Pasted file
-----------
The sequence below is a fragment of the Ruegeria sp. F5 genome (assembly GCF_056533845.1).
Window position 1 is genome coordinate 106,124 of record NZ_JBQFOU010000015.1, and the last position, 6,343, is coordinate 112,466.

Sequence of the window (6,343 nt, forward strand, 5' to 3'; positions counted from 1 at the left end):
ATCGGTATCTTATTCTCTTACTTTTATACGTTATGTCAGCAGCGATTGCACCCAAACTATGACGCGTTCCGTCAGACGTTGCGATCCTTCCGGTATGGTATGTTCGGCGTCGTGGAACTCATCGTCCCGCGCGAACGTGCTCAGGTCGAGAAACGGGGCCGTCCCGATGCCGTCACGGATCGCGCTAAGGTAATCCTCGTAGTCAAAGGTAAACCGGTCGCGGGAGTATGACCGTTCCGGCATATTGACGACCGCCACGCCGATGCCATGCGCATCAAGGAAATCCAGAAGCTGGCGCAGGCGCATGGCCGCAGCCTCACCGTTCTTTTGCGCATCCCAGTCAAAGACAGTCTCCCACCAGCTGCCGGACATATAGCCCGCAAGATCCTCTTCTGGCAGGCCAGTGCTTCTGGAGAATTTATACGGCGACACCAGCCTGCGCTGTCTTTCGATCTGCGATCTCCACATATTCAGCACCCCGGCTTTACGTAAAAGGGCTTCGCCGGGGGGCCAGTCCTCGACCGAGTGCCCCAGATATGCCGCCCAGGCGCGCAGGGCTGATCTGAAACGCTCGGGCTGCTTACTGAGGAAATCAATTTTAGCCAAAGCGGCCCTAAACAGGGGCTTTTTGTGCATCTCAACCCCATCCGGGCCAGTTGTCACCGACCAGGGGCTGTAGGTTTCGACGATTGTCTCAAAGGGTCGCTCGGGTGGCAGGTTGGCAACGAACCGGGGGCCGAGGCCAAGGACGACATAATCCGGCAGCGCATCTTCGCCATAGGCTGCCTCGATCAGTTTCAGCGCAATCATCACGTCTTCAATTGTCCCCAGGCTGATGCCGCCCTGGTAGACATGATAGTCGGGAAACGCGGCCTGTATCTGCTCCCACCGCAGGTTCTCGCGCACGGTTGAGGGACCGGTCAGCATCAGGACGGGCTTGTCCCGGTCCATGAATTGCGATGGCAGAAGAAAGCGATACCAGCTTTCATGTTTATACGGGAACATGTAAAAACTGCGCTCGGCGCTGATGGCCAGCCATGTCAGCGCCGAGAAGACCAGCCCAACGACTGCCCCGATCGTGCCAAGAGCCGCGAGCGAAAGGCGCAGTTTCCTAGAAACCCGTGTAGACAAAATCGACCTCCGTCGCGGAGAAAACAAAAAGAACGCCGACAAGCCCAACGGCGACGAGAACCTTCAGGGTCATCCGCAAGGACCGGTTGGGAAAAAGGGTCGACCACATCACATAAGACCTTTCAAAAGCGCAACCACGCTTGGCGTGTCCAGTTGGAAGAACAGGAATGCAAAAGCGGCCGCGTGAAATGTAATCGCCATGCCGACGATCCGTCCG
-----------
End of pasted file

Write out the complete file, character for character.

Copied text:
The sequence below is a fragment of the Ruegeria sp. F5 genome (assembly GCF_056533845.1).
Window position 1 is genome coordinate 106,124 of record NZ_JBQFOU010000015.1, and the last position, 6,343, is coordinate 112,466.

Sequence of the window (6,343 nt, forward strand, 5' to 3'; positions counted from 1 at the left end):
ATCGGTATCTTATTCTCTTACTTTTATACGTTATGTCAGCAGCGATTGCACCCAAACTATGACGCGTTCCGTCAGACGTTGCGATCCTTCCGGTATGGTATGTTCGGCGTCGTGGAACTCATCGTCCCGCGCGAACGTGCTCAGGTCGAGAAACGGGGCCGTCCCGATGCCGTCACGGATCGCGCTAAGGTAATCCTCGTAGTCAAAGGTAAACCGGTCGCGGGAGTATGACCGTTCCGGCATATTGACGACCGCCACGCCGATGCCATGCGCATCAAGGAAATCCAGAAGCTGGCGCAGGCGCATGGCCGCAGCCTCACCGTTCTTTTGCGCATCCCAGTCAAAGACAGTCTCCCACCAGCTGCCGGACATATAGCCCGCAAGATCCTCTTCTGGCAGGCCAGTGCTTCTGGAGAATTTATACGGCGACACCAGCCTGCGCTGTCTTTCGATCTGCGATCTCCACATATTCAGCACCCCGGCTTTACGTAAAAGGGCTTCGCCGGGGGGCCAGTCCTCGACCGAGTGCCCCAGATATGCCGCCCAGGCGCGCAGGGCTGATCTGAAACGCTCGGGCTGCTTACTGAGGAAATCAATTTTAGCCAAAGCGGCCCTAAACAGGGGCTTTTTGTGCATCTCAACCCCATCCGGGCCAGTTGTCACCGACCAGGGGCTGTAGGTTTCGACGATTGTCTCAAAGGGTCGCTCGGGTGGCAGGTTGGCAACGAACCGGGGGCCGAGGCCAAGGACGACATAATCCGGCAGCGCATCTTCGCCATAGGCTGCCTCGATCAGTTTCAGCGCAATCATCACGTCTTCAATTGTCCCCAGGCTGATGCCGCCCTGGTAGACATGATAGTCGGGAAACGCGGCCTGTATCTGCTCCCACCGCAGGTTCTCGCGCACGGTTGAGGGACCGGTCAGCATCAGGACGGGCTTGTCCCGGTCCATGAATTGCGATGGCAGAAGAAAGCGATACCAGCTTTCATGTTTATACGGGAACATGTAAAAACTGCGCTCGGCGCTGATGGCCAGCCATGTCAGCGCCGAGAAGACCAGCCCAACGACTGCCCCGATCGTGCCAAGAGCCGCGAGCGAAAGGCGCAGTTTCCTAGAAACCCGTGTAGACAAAATCGACCTCCGTCGCGGAGAAAACAAAAAGAACGCCGACAAGCCCAACGGCGACGAGAACCTTCAGGGTCATCCGCAAGGACCGGTTGGGAAAAAGGGTCGACCACATCACATAAGACCTTTCAAAAGCGCAACCACGCTTGGCGTGTCCAGTTGGAAGAACAGGAATGCAAAAGCGGCCGCGTGAAATGTAATCGCCATGCCGACGATCCGTCCG